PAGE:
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Mother and daughter elephants make public debut at National Zoo

The new Asian elephants came to the D.C. zoo in November from the Netherlands

New Asian elephants Trong Nhi (right) and her daughter, Nhi Linh, are on public view at the National Zoo. (Smithsonian's National Zoo and Conservation Biology Institute)
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Hello, mama and daughter!

Two Asian elephants — a 19-year-old mother and her 9-year-old daughter — can now be seen by the public at the Smithsonian’s National Zoo in D.C.

The pair have been in quarantine since they arrived Nov. 7 to the National Zoo and Conservation Biology Institute on Connecticut Avenue in Northwest Washington.

The mother elephant is Trong Nhi (pronounced trong-nEE) and her daughter is Nhi Linh (pronounced nEE-lin). They came to the D.C. zoo as a gift from the Rotterdam Zoo in the Netherlands, where they were born.

After two recent deaths, National Zoo gets two new Asian elephants

The addition of the elephants is considered a big deal because zoo experts have said they hope the animals could infuse the elephant breeding program. The National Zoo hasn’t had an elephant calf in 21 years, and two years ago it euthanized two of its female elephants — Ambika, 72, Shanthi, 45 — because of old age and poor health.

The hope is that the two new elephants could eventually mate with a male elephant, Spike. He has been bred often with another female elephant, but for reasons that are unclear she hasn’t gotten pregnant.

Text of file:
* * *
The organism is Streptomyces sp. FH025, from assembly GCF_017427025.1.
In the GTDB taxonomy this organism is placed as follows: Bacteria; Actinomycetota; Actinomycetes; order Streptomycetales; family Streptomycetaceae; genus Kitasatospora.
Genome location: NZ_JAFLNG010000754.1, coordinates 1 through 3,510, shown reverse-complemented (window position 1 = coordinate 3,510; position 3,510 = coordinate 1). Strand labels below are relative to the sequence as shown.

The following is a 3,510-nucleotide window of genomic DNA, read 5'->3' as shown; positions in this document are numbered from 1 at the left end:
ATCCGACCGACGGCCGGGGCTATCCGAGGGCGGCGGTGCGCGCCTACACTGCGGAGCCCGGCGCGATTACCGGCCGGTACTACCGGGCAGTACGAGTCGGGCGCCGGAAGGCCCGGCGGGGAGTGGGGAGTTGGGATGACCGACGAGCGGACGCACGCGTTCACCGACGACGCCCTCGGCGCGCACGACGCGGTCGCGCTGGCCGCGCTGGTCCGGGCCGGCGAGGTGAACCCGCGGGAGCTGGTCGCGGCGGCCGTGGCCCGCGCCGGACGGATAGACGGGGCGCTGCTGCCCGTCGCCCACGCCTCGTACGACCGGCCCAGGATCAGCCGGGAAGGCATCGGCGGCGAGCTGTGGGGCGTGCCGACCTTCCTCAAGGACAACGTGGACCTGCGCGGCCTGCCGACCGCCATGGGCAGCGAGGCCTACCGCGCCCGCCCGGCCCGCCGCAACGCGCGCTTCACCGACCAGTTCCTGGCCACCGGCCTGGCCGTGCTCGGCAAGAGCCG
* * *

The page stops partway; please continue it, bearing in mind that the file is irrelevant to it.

Meet Spike: The National Zoo’s new elephant and only male brings hope for a baby

Keepers at the National Zoo have described the new elephants as personable, and veteran elephant manager Marie Galloway said they are “really nice girls.” Trong Nhi doesn’t like to be away from her daughter too much, officials said.

Visitors are most likely to see the pair roaming their enclosure between 10 a.m. and noon each day. And they can be seen on an elephant webcam, too.

Trong Nhi and Nhi Linh have started to meet the other females in the zoo’s elephant herd. Zoo experts said they have done “howdy introductions” — when the elephants can “see, smell and communicate” with one another through a safety barrier.

Bryan Amaral, acting associate director of animal care at the zoo, said in a statement that the new elephants are making progress in their transition to the facility.

Experts will watch for calm demeanor and movements to see if they’re ready to share a space with others. Officials said it’s going to be a while before the pair get introduced to the rest of the herd, which includes five other elephants, and are housed with them. Officials gave no specific time as to when that will happen.

Asian elephants are considered endangered by the International Union for Conservation of Nature. In the wild, they’re in decline because of habitat loss and poaching, and scientists estimate there are 30,000 to 50,000 Asian elephants.

Michael E. Ruane contributed to this report.